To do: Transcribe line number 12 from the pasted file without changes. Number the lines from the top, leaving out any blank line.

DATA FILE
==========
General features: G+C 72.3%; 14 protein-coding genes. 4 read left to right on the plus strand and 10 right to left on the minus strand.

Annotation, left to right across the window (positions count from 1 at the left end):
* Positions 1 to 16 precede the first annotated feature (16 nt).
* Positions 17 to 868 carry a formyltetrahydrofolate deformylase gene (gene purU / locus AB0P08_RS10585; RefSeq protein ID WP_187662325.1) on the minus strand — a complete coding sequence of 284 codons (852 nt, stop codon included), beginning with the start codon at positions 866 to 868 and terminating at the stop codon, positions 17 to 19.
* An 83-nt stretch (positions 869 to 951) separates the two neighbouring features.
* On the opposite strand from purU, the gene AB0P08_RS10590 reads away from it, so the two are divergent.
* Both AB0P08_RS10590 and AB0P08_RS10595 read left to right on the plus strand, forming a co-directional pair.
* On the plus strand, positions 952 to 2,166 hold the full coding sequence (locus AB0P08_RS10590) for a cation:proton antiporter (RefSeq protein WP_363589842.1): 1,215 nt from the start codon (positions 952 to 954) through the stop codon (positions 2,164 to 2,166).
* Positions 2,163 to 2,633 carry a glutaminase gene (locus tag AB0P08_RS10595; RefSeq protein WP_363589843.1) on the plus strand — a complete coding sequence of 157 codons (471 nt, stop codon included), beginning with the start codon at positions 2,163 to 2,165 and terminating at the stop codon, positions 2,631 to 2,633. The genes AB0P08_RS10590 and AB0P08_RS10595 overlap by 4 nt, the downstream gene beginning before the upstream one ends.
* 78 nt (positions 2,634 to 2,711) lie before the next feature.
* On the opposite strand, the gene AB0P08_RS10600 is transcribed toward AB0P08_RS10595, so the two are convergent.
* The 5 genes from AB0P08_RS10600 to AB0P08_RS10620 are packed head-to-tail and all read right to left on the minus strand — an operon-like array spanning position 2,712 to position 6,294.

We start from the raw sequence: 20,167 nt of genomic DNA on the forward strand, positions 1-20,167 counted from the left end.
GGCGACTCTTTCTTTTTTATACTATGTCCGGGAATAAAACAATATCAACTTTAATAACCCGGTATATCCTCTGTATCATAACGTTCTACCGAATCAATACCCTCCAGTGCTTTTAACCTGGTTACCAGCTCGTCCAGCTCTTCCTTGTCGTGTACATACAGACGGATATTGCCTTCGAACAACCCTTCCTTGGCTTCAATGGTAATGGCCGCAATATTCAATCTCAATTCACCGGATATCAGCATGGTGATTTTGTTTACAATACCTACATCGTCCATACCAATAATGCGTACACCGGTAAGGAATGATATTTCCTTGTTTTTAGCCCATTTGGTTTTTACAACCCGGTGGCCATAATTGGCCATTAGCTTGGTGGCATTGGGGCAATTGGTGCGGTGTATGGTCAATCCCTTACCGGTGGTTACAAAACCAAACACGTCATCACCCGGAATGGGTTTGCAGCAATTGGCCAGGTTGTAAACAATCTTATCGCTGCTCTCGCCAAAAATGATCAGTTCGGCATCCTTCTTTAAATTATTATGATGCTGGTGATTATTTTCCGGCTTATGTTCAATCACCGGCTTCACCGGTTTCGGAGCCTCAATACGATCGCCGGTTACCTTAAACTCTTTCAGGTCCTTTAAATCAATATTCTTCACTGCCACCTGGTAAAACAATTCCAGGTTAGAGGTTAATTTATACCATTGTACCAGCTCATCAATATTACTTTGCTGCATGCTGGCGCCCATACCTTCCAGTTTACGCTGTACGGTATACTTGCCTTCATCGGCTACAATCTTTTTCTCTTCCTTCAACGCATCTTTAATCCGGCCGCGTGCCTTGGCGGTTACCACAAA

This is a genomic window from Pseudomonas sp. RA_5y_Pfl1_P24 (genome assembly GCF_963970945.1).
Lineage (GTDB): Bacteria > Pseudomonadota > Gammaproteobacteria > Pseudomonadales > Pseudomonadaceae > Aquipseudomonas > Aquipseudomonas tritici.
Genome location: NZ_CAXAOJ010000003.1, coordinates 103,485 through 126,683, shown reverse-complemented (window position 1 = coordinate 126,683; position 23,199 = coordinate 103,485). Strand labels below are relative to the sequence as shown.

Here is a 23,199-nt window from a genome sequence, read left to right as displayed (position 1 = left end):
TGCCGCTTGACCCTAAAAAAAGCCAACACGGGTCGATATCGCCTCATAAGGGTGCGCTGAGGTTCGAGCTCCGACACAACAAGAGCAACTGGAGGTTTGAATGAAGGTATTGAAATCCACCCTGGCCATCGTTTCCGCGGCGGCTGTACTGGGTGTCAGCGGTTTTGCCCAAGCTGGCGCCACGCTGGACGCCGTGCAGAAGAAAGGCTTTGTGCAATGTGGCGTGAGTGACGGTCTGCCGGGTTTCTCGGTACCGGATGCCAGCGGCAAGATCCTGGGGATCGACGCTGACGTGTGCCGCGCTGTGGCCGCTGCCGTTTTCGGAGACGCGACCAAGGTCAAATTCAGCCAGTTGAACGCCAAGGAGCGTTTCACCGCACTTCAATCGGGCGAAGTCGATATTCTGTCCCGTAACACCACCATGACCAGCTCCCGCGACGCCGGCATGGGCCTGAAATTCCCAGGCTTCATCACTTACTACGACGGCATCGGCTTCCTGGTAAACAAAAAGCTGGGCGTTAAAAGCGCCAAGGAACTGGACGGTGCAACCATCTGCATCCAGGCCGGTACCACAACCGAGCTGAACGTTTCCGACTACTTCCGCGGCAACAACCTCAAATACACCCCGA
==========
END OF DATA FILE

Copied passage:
* The 5 genes from AB0P08_RS10600 to AB0P08_RS10620 are packed head-to-tail and all read right to left on the minus strand — an operon-like array spanning position 2,712 to position 6,294.